ECB refuses to release 'threat' letter
It would undermine stability: Draghi
Mario Draghi, the president of the ECB, has refused to release the letter that "bounced" Ireland into the bailout in November 2010, because he claims it would "undermine" both the public interest and the financial stability of the State.
Mr Draghi and the executive board of the ECB took the decision to withhold the letter last Wednesday in the thick of ramping up pressure on Greek politicians to deliver on austerity promises.
The censored November 19, 2010 letter was sent by Mr Draghi's predecessor Jean-Claude Trichet to Brian Lenihan, the then finance minister, just nine days before Ireland applied for an EU/IMF bail-out. Mr Lenihan described the letter to party colleagues as "threatening" to withdraw ECB support for Ireland's banks unless he signed up to the bailout.
In a two-page letter dated February 8, 2012, Mr Draghi said the executive board of the ECB had "thoroughly," considered a public-access request to release the letter.
Mr Draghi said the ECB believed even partially releasing the letter "would undermine the protection of the public interest as regards the monetary policy of the union and as regards the stability of the financial system in a member state."
The ECB boss said the pre-bailout letter was "sent in the context of significant financial market pressure and extreme uncertainty on the prospect of the Irish economy, with substantial spillovers for the financial stability in the euro area as a whole".
"The confidential communication," he said, "was aimed at discussing measures conducive to protecting the effectiveness and integrity of the ECB's monetary policy and fostering an environment that ultimately contributes to restoring confidence among investors in the overall solvency and sustainability of the Irish financial sector and markets, which, in turn, is of overriding importance for the smooth conduct of monetary policy."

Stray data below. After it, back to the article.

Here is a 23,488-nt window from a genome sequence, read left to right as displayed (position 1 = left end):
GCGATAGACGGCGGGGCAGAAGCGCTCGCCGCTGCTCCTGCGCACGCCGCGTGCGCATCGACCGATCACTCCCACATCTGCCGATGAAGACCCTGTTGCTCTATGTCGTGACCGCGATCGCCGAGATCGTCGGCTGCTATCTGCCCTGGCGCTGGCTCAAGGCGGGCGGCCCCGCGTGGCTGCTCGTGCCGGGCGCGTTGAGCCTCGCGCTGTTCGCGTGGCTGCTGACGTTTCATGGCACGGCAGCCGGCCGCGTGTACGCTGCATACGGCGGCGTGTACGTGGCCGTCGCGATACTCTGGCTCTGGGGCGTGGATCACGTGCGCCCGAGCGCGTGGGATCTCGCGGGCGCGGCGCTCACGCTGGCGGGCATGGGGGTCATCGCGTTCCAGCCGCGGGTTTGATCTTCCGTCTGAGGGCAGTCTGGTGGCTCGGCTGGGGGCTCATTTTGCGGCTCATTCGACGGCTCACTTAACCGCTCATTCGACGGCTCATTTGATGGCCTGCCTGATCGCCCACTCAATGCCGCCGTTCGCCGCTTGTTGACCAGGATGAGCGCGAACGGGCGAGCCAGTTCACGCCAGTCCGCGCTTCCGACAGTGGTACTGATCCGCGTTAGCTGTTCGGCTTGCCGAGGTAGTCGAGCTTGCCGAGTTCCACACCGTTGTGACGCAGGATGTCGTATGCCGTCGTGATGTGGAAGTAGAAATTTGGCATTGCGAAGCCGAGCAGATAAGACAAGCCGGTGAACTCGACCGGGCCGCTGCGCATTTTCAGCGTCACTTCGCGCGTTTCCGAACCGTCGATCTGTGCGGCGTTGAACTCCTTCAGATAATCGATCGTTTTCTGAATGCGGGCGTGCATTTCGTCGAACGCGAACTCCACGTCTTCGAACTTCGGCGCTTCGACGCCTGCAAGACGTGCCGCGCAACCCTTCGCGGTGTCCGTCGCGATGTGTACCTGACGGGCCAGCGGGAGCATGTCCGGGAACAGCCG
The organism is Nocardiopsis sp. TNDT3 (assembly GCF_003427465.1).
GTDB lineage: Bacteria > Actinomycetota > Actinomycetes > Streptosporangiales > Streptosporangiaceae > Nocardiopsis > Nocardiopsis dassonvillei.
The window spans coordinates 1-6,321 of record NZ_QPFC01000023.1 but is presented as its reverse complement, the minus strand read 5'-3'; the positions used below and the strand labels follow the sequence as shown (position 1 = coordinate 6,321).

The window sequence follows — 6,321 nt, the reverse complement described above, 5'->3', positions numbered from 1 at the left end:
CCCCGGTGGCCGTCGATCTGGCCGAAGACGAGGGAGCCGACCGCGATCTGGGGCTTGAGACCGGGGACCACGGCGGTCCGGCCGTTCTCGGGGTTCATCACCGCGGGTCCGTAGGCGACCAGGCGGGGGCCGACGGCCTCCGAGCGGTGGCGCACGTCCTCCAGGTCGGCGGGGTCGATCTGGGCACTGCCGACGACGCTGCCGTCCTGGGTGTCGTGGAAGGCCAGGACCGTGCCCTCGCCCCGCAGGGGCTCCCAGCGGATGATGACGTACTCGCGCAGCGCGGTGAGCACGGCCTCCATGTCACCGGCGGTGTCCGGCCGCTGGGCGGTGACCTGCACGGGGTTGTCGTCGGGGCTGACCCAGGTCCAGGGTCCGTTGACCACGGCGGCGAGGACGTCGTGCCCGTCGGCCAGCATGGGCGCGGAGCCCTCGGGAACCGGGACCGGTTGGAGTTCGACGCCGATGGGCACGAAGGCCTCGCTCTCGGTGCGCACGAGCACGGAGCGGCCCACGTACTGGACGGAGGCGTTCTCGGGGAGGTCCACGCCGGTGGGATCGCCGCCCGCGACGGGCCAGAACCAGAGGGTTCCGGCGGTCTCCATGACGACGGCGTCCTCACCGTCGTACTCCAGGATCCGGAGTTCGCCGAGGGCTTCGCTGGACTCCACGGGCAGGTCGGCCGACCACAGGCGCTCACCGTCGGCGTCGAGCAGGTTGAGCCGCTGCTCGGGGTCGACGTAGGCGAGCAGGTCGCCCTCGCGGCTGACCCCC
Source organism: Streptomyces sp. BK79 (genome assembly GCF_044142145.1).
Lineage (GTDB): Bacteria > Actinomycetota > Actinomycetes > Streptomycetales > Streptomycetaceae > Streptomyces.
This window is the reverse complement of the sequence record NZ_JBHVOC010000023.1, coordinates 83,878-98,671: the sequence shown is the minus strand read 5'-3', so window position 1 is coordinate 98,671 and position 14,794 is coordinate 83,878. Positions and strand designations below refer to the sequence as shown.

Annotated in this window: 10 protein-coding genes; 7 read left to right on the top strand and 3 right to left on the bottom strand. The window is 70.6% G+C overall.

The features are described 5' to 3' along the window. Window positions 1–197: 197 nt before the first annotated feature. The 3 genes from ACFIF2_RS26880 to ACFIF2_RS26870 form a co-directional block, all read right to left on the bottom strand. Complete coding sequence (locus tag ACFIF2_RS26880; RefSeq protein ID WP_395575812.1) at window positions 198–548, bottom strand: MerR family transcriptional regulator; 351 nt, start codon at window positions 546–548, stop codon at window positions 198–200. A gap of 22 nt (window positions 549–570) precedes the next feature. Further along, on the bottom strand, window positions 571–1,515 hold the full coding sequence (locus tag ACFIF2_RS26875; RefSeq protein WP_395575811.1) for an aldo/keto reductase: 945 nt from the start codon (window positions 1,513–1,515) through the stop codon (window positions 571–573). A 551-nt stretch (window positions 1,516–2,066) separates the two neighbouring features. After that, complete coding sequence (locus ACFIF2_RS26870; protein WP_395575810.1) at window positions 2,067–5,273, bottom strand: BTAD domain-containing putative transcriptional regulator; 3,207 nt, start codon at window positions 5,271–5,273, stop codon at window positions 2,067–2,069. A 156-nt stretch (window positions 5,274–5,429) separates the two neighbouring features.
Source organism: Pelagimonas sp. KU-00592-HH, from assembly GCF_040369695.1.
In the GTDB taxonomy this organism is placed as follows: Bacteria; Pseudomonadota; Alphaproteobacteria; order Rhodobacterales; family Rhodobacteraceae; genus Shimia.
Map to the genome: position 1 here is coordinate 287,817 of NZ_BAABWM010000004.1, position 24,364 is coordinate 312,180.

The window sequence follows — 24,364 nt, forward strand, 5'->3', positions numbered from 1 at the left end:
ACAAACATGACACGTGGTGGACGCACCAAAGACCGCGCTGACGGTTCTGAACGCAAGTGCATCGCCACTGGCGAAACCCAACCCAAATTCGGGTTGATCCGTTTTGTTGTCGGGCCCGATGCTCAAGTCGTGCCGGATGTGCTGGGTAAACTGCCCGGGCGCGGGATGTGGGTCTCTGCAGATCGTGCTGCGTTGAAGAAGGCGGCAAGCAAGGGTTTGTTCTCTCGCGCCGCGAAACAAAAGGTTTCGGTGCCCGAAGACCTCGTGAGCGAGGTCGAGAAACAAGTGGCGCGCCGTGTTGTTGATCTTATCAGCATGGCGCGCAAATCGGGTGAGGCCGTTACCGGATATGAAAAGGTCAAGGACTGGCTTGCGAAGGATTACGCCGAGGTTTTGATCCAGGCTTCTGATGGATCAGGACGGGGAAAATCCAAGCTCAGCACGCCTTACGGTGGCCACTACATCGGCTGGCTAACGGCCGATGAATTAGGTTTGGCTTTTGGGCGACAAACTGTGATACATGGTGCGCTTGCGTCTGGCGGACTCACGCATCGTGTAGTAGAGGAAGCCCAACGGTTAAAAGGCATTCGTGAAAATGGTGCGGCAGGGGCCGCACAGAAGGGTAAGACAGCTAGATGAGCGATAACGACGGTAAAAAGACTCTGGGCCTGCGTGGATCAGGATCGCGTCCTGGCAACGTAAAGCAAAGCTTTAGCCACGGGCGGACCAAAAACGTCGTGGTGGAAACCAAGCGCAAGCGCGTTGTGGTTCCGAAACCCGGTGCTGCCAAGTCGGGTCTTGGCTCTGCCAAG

The ECB, Mr Draghi insisted, needed to be able to convey "pertinent and candid messages," to European and national authorities.
"Effective informal and confidential communication must be possible and should not be undermined by the prospect of disclosure," he said.
The importance of the letter first emerged in the Sunday Independent in September 2011. Former minister of state Billy Kelleher said Mr Lenihan told him the "ECB contacted him directly and threatened that if he did not request a bailout, they would cut off funding immediately to Ireland".
Greek politicians are under similar pressure from the ECB amid fears it will miss its debt-cutting targets.
German Finance Minister Wolfgang Schaeuble said last Friday that Greece's plans would leave its debt as high as 136 per cent of GDP by 2020, according to a Bloomberg report. That is significantly more than the 120 per cent foreseen in a €130bn bailout being negotiated. European finance ministers last Thursday night held back a Greek rescue package until further commitments on austerity were made by Athens.
Resolution of the aid talks, which have dragged on since July, would allow Greece to make a €14.5bn bond payment on March 20 and contain the threat that speculators would target debt-saddled nations, including Italy, Portugal and Ireland.
The release of the Trichet-Lenihan letter would have set a precedent that might have lifted the lid on the behind- the-scenes pressure being put on EU states to embrace austerity.
Sunday Indo Business